The responsibility for the installation, operation, maintenance and management of traffic signals in London on TfL and borough roads is TfL. The boroughs all pay an annual charge based on the amount of aspects (individual “lights” – red, amber, and green = 3 aspects) in their borough. There are design standards, but essentially, the borough is responsible for the design of road layouts involving signals, plus the timings on borough roads. TfL will approve the design and then install and manage the signals after. Many layouts are pre-TfL, but the lack of a green man on a borough junction is down to the borough. Of course a proposal to introduce a green man which will cause traffic congestion may be an issue for TfL if it affects their road network or a SRN road.

    I struggle to keep up half the time, so goodness knows how most users can pick their way through it all!

    • Phew! Thanks for the insightful comment as always, I don’t know how you keep all of that in your head…

      It seems odd that the boroughs have to pay TfL for traffic lights on borough roads. Do you know why that is? Do they have to pay for an extra 2 aspects for pedestrian signals too? Maybe that’s why Westminster is so lacking in them!

    • I know you’re one of the good guys, but I wonder about these committees who put traffic flow above people’s safety. I say sod the jams, people’s lives come first!

      Interestingly, the draft Lambeth travel plans have a hierarchy of modes, with walking at the top, followed by cycling, and the private car is at the bottom. If they genuinely intend to follow this it will make for some interesting and radical changes. Does it mean that they’ll put pedestrian crossings in at every junction? (And will they make Westminster Bridge Road a bus-only road with cycle paths down the sides? The private car is at the bottom of the hierarchy, remember!)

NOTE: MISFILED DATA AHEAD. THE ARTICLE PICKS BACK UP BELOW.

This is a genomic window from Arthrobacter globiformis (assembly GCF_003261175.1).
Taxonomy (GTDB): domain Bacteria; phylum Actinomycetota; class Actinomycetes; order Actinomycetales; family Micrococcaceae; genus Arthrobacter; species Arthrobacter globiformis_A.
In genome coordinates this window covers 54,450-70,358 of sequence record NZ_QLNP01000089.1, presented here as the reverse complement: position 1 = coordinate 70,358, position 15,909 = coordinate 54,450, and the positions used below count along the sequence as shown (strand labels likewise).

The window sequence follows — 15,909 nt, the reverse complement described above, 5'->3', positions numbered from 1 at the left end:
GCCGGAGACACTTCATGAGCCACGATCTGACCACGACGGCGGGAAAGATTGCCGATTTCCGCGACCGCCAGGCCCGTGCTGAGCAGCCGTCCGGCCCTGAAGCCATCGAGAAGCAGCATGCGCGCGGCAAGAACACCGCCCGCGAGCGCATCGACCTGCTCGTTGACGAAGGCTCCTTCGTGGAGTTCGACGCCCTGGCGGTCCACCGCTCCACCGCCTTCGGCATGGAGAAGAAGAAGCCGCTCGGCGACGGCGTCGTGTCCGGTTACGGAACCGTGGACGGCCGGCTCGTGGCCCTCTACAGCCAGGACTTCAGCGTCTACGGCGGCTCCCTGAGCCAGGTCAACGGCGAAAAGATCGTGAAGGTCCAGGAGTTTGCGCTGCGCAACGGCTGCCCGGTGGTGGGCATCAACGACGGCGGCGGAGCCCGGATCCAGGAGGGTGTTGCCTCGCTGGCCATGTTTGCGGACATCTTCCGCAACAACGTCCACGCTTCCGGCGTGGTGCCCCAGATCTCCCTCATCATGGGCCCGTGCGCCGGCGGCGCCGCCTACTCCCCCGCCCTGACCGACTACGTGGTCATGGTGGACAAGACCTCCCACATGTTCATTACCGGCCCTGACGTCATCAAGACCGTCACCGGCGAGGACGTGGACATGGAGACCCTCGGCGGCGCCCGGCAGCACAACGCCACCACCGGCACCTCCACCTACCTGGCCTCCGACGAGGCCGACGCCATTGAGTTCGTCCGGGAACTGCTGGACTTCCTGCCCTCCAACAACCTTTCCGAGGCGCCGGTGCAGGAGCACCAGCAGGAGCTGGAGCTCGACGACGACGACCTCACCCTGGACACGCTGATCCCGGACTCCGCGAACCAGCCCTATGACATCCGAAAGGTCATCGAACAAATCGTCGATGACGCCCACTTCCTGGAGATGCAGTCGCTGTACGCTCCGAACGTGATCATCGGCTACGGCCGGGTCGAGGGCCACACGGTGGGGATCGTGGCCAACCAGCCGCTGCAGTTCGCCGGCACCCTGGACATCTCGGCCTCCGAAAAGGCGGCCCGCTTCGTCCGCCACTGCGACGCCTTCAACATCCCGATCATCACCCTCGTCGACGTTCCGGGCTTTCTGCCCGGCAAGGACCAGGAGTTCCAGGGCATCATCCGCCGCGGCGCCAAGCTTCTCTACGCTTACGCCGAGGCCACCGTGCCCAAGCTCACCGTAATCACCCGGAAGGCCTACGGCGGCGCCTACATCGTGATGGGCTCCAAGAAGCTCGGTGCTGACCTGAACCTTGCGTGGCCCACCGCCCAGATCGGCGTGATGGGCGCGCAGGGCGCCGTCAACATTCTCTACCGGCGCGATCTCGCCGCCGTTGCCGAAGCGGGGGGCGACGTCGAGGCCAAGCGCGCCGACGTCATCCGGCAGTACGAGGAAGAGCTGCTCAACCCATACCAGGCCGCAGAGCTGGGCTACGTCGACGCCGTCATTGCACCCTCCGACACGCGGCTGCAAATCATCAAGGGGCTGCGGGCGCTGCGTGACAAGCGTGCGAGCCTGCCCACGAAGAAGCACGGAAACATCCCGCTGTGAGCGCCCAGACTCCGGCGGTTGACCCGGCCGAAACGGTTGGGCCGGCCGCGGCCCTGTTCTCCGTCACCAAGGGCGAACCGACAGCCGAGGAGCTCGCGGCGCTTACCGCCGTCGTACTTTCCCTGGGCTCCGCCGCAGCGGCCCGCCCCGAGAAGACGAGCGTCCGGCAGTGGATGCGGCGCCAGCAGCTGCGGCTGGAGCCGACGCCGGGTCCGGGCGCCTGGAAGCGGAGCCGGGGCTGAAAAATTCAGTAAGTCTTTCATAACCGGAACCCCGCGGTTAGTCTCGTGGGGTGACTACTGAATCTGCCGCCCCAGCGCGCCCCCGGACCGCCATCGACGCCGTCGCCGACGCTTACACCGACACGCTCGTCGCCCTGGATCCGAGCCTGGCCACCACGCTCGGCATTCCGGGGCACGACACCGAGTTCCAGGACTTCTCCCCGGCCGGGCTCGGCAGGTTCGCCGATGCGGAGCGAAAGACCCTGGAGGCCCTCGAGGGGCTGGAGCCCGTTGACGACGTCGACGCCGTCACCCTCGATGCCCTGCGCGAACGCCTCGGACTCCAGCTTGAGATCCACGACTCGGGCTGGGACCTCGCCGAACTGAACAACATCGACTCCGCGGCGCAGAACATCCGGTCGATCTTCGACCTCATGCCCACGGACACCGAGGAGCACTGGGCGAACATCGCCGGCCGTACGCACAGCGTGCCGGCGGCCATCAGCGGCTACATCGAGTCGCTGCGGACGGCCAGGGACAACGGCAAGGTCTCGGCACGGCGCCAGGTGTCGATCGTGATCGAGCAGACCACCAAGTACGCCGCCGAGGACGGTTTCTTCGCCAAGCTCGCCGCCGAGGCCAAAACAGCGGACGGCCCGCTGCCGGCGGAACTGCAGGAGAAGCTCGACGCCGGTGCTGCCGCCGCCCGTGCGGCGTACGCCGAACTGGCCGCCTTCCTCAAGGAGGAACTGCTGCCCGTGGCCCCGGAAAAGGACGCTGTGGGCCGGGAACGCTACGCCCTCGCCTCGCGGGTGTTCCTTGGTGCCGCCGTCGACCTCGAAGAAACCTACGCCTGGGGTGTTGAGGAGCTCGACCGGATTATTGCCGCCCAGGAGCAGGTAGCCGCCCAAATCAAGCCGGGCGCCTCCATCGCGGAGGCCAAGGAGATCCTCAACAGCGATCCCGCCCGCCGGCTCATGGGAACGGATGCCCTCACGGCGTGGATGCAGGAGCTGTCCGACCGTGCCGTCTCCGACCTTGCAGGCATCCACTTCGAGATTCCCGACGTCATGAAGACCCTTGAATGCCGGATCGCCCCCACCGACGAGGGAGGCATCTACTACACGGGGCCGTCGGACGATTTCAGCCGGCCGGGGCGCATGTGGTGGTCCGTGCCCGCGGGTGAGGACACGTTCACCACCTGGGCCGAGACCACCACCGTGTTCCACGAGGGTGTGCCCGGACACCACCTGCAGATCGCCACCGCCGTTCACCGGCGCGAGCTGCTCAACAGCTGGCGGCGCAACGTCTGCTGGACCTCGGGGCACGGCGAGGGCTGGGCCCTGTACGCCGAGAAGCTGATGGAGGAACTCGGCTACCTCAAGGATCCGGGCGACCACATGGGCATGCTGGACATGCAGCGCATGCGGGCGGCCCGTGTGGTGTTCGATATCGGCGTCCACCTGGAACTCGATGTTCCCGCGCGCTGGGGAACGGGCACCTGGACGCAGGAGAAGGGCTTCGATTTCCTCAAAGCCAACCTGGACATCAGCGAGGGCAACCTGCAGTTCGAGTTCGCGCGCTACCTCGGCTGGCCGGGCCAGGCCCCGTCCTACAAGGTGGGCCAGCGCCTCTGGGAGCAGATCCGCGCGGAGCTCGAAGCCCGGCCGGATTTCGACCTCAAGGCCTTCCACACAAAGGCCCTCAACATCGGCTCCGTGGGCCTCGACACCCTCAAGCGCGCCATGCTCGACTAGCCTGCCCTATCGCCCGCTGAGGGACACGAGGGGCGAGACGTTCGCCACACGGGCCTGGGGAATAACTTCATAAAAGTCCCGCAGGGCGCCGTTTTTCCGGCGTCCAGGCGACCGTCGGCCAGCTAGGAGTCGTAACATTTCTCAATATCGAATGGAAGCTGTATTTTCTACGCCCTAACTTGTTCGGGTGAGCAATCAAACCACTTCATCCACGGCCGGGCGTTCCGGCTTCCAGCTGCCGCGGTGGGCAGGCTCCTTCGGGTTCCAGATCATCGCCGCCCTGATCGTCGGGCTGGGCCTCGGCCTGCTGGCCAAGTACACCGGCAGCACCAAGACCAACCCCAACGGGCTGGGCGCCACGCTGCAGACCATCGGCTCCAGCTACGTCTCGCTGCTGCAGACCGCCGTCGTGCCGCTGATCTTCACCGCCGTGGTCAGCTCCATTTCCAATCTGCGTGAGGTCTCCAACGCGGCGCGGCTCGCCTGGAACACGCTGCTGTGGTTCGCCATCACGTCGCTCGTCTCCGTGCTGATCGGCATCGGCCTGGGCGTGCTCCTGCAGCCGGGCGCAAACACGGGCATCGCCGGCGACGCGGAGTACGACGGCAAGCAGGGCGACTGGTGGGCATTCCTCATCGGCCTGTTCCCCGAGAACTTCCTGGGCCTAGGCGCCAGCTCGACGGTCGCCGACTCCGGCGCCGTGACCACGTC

• “the green men would have caused severe traffic congestion and so was rejected by committee” – but would they, though? Research tends to suggest that reducing motor traffic capacity tends to _reduce_ congestion: the bottleneck changes the dynamic balance of decision-making when people think about travelling, and slightly fewer people drive if the traffic is likely to be bad. More people will choose to walk, instead of drive, if the conditions are better for walking: also leading to motor traffic reduction.

      The trick with motor traffic design, it seems to me, is to have enough bottlenecks to throttle traffic on most roads. Here on the south coast we have nice bottlenecks on the A27 at Lancing, Worthing and Arundel. Consequently the A27 between these places is usually free-flowing and has plenty of space. If/when bypasses are built for these towns, I’d expect the A27 to rapidly look like the M27 or M25, consistently full of motor traffic most of the time.

  9. Let’s look at the economics of the parking spaces…

    The cost of a resident’s parking permit is £115 if bought online
    The average price of a Pay and display parking space is £3.25 per hour.
    The average occupancy rate of a parking space in the borough is 61.5%

    Therefore the value of a parking space is £17,509 per annum.
    3.25 x 24 x 365 x 0.615

    Meaning residents with cars are subsidised £17,394 per year

    Council tax is about £8-900 and further up Dave H says car ownership is less than 50%. If Westminster charged their residents just 20% of the market value of the space they could drop council tax to £0 for all residents, maybe the >50% of non car owning households would be interested in knowing this.

    Residents permits –
    Pay and display charges –
    Occupancy rates –

  10. Pingback: Car Parking | icycleliverpool